Html vs wysiwyg


Hi all,

I’m sorry if this has been done to death. I just need some direction!

Any advice appreciated.

So I have 2 sites to create. I’m new to web site creation. But I work in IT with SQL & sybase databases so am happy & have the time & inclination to pick up whatever languages / programs are the best for web site creation & maintenance.

What do I need to learn?

If somebody could just say:
Learn a, then b, then c … forget d.
Or Point me in the right direction, I’ll get straight on it & be forever grateful.




Of course, it depends on what sort of site it is, whether it’s a static site that never changes, or if it’s a database driven site with dynamic content. If it’s the former you might need to learn nothing more than HTML, CSS and a bit of Javascript. If it’s the latter, then there’s a massive choice and you might find different languages suit you better, depending on your experience. Personally, I use PHP and MySQL on the server (self-taught) and have found them to be good enough for the type of site that I am running. Regarding tools, I mainly use Notepad++ and Eclipse (but again, there’s a massive choice).


go here:




I use that site myself sometimes, but it can’t always be relied on:


Thanks all. It’s confusing. You know you’re in trouble when you’re not sure where to start!

In this instance I need to create 2 quite simple static sites that might change some small amounts of content twice a year. But if I’m going to invest the time and energy learning new languages I wanted them to be the right ones for more sites in the future and maybe more complex ones.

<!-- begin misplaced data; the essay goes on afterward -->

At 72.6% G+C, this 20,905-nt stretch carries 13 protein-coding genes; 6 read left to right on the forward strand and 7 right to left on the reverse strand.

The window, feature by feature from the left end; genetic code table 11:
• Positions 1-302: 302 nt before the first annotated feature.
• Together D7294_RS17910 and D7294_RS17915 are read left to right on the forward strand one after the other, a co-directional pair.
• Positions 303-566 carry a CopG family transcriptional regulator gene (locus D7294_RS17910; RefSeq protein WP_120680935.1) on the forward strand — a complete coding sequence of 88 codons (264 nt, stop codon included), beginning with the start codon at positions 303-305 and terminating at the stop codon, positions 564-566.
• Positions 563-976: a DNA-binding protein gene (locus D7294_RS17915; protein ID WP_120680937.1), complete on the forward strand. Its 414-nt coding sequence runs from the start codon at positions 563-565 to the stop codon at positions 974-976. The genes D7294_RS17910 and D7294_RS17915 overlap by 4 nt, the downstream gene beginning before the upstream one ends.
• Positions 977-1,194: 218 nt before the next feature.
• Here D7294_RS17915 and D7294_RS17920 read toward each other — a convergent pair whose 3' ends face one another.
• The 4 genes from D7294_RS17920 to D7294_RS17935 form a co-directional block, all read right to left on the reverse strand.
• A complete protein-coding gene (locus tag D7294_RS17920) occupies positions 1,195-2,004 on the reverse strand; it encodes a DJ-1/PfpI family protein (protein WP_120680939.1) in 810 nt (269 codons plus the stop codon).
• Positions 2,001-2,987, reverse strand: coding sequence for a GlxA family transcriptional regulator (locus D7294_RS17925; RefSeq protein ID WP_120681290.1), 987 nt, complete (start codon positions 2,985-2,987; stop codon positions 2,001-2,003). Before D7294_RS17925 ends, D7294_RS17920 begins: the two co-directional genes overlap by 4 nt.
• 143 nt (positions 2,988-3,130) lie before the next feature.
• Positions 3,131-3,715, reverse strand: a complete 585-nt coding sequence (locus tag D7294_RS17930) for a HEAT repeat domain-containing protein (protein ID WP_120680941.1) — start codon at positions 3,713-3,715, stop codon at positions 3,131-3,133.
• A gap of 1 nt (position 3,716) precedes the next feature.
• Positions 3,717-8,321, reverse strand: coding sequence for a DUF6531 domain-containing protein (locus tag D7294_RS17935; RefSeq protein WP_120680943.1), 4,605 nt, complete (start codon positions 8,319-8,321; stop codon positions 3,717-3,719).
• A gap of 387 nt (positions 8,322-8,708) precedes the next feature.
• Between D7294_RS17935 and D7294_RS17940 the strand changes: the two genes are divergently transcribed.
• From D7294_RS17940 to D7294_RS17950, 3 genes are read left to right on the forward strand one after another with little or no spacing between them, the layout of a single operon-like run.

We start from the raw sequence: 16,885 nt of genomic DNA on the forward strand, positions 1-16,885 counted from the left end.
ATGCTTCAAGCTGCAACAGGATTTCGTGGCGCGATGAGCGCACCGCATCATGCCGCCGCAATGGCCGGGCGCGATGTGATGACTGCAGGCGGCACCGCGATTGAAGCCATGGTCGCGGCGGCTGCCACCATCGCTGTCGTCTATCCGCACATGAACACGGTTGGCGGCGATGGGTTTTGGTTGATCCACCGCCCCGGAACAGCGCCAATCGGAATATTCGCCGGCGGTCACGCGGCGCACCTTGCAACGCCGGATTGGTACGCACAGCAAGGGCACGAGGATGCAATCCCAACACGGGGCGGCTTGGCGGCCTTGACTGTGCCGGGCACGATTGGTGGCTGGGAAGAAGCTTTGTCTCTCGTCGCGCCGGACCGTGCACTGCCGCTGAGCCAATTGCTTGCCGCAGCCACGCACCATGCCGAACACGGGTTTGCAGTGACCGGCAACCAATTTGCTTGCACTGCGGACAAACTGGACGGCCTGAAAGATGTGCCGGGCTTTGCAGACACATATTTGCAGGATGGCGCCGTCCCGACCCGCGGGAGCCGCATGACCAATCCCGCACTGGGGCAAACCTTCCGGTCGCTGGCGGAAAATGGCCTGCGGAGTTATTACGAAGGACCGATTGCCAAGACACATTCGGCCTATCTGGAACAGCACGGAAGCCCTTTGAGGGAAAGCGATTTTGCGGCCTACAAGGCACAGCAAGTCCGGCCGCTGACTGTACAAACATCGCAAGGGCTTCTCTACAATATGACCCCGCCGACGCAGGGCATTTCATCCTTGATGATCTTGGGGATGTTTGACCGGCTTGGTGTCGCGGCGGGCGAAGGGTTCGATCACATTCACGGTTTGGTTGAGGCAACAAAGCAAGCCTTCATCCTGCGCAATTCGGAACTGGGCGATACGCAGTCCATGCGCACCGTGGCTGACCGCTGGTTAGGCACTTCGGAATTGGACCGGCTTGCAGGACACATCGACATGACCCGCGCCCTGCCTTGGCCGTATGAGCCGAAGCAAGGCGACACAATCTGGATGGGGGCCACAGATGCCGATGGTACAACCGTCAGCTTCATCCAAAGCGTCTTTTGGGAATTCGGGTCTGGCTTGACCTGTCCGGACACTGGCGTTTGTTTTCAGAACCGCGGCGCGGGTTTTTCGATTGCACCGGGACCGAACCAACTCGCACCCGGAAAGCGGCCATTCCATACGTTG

If I go down the HMTL / CSS route for now, can I add other stuff (php / mysql etc) on later?

Thanks for your time. Maybe I should just buy a book and get on with it!!




If that’s all you are doing, I’d recommend Jykell (or Hyde or phronz). You can skip the HTML completely and write in a more humane markup/markdown such as markdown or textile for your content. Then all you need to concern yourself with is a little CSS and design, if you want, or you can just pick up a ready-made theme.

Why go that route? You can get things up and going very quickly with almost no learning curve. You can see what good HTML looks like and try to tweak it if you like. Same goes for the code. Since none of them are entire fully-bloated CMSs, you can poke around at the code and learn by example.